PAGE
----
Maid to measure
Four years after his Oscar winning Gravity, director Alfonso Cuarón returns with a decidedly different film in Roma. Working on a much smaller, but no less effective-scale, Roma is a moving tribute to the female servant he grew up with during the early ’70s in the Mexico City suburb of the movie’s title.
Cuaron, who claims 90 percent of the movie is based on his childhood memories, tells the story from the female servant’s point of view. Renamed Cleo for the movie, and played by Yalitza Aparicio in an astonishing, heartbreaking performance, Cleo is the glue holding the family she tends together as their philandering patriarch, Antonio (Fernando Grediaga) abandons them.
The remaining family consists of four children, their mother Sofia (Marina de Tavira) and their grandmother (Veronica Garcia). They rely heavily upon Cleo, who responds with a dedicated, steadfast grace no matter how tense the situation gets.
That situation worsens when Cleo experiences her own version of male abandonment after becoming pregnant by Fermin (Jorge Antonio Guerrero), a martial arts-obsessed, criminally selfish man who should have the first letter of his name replaced with a “V.” Fermin, as it will turn out, is so despicable he makes Antonio look like an absolute sweetheart.
So Cleo and Sofia are left alone, with Sofia’s situation always sort of happening in the background. We only get brief snippets of conversations and occurrences that allow Cleo and the family to know the father is not coming back. The abandonment of Cleo by Fermin, however, is handled in a far blunter and repeatedly awful display of total human cruelty.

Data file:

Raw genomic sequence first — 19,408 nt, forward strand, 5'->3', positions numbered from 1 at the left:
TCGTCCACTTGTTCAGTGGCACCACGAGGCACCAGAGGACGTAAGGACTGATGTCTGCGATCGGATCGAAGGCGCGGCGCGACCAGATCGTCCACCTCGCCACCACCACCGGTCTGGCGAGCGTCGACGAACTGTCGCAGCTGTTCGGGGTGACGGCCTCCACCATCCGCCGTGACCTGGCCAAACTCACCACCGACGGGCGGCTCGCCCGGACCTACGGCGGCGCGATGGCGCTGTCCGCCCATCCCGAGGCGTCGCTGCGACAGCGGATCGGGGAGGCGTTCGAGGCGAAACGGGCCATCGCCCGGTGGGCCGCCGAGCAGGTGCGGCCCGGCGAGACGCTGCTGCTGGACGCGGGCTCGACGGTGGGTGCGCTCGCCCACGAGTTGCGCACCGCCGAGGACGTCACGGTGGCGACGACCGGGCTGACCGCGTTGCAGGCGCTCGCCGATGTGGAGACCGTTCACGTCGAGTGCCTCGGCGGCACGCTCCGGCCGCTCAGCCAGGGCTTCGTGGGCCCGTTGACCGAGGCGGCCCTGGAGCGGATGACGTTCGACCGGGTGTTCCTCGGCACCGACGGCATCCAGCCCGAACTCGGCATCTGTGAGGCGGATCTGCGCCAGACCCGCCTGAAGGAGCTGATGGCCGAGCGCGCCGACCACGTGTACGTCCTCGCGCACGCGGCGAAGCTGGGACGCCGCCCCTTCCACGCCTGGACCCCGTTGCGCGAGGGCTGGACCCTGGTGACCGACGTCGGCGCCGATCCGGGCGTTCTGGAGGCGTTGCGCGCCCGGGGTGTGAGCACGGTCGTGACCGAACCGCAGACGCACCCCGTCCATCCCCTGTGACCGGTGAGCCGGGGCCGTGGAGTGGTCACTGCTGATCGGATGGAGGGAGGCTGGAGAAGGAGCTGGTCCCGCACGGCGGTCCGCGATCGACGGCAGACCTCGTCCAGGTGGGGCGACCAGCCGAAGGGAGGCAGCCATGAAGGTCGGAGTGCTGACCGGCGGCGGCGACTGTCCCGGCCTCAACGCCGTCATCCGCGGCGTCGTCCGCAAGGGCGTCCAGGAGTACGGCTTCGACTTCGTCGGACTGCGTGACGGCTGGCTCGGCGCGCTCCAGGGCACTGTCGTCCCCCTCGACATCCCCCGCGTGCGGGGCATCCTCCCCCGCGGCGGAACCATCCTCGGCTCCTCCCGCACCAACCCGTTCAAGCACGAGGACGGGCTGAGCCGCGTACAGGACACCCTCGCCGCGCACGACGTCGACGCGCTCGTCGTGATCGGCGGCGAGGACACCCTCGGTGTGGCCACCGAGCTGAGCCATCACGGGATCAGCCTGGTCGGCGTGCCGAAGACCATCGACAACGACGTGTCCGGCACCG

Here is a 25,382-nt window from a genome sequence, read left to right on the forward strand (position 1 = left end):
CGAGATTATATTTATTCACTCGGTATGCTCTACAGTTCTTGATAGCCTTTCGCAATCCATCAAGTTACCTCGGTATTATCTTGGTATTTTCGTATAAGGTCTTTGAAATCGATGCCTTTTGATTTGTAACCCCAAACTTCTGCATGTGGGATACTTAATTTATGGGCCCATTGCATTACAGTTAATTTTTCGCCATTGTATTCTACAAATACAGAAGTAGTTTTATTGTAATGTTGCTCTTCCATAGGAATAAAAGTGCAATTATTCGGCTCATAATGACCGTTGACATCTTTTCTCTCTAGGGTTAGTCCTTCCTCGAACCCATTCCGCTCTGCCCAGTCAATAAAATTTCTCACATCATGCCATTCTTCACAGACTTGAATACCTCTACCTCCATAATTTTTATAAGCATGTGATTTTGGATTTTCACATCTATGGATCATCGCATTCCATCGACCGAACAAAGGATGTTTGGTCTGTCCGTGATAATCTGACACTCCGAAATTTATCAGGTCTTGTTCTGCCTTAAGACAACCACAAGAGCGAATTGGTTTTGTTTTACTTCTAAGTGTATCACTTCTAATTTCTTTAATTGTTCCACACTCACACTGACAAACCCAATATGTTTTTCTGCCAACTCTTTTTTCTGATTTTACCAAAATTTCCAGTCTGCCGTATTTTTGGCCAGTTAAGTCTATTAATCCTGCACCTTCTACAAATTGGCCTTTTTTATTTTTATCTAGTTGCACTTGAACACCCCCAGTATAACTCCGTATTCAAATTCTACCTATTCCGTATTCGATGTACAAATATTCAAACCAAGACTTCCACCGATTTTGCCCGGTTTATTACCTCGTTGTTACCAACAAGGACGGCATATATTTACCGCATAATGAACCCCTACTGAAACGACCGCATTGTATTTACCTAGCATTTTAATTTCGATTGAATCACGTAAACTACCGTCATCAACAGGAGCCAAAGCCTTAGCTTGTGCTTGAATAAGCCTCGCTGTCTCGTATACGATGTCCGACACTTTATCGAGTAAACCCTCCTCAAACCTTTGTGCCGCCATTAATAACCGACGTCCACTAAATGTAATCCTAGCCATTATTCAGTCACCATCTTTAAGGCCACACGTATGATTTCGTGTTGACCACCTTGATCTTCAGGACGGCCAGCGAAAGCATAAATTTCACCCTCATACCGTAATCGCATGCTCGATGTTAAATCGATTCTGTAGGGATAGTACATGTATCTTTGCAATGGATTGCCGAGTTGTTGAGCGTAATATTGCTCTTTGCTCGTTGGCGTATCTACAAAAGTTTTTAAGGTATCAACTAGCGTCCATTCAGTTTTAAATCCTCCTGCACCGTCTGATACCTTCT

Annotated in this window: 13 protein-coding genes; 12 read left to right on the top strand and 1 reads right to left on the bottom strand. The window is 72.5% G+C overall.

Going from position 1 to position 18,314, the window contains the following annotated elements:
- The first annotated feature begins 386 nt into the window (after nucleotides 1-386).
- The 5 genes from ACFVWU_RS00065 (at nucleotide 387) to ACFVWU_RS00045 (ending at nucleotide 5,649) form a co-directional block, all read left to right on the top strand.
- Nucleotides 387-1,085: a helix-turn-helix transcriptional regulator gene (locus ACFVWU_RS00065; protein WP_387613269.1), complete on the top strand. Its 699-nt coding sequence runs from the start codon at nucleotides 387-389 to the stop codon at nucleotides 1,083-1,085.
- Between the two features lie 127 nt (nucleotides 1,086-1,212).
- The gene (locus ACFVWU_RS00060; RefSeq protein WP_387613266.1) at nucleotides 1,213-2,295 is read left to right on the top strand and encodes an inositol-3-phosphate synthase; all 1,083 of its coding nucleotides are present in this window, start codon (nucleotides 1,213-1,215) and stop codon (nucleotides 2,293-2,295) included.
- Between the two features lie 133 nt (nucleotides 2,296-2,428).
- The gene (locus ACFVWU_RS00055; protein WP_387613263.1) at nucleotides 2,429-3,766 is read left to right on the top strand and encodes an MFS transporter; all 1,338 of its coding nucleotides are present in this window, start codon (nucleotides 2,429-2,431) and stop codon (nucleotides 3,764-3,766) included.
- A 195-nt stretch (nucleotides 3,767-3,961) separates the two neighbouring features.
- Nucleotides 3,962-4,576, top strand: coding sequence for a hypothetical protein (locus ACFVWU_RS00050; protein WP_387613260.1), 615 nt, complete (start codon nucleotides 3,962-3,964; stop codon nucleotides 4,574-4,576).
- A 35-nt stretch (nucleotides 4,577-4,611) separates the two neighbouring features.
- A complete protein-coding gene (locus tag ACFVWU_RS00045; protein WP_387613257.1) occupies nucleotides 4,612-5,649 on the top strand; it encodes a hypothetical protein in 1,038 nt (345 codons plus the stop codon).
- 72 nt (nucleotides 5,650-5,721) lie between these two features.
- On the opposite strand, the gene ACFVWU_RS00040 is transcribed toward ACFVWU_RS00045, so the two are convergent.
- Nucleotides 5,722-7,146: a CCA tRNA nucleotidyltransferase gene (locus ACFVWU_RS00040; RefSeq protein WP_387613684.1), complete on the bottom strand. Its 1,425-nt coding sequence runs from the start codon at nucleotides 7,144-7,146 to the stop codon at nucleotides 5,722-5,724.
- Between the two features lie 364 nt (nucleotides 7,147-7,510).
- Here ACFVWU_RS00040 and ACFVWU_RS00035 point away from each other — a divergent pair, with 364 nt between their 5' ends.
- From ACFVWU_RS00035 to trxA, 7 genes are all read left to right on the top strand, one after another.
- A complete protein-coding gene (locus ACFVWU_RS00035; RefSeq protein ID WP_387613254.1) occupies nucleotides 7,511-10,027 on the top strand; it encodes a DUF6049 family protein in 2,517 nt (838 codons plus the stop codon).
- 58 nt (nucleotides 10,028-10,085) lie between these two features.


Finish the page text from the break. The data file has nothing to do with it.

And, as mentioned before, Cleo goes through it all without becoming a burden on anyone. She carries her baby to term, still tending to the family’s children and supporting Sofia. Sofia has a few moments when she almost unravels, lashing out at her children and Cleo. She has a kind heart, but the pressure is almost too much to take, and it shows on her surface—not so with Cleo, who rarely shares her personal feelings. I say rarely, but she does speak out in a few choice moments. Those moments are devastating.
The movie covers about a year in the life of the family, and it’s a slow build. Filmed in black and white, its every shot is a beautiful thing to admire, all the more amazing in that Cuarón acted as his own cinematographer for the first time on a feature film.
Much of the movie happens in slow pans. It isn’t very wordy, and it adheres to a certain level of reality that can be taken as mundane at times. It’s daringly simple and somehow simultaneously majestic. There are some grand scale moments. A sequence depicting a violent student uprising is visceral and taut. A near-tragic event on a beach is frighteningly real and totally fills the screen.
Yet, most of the movie is made up of the little moments that string a life together—a dog hopping up on your dress, a kid asking for Twinkies, a car rubbing into the car port’s walls because it’s too damned wide. Halfway into the movie, you really feel as if you’ve been living with this family and know them quite well.
There have been a lot of great performances by actresses this year, and Aparicio’s is a truly remarkable one. She’s in nearly every scene. She gives us one of the year’s most memorable characters, and this is the only movie she has ever been in. She will break your heart when she tries to sit down for a second to watch a TV show, when she faces a troublesome birth on her own, or when she’s yelled at for missing a few of her daily tasks. I repeat, Aparicio will break your heart.
Roma continues what it is turning out to be a breakthrough year for Netflix, which has given the movie a limited big screen release along with making it available for streaming. This, along with The Ballad of Buster Scruggs by the Coen brothers, is proof that the streaming service has become a giant purveyor of original cinema goodness.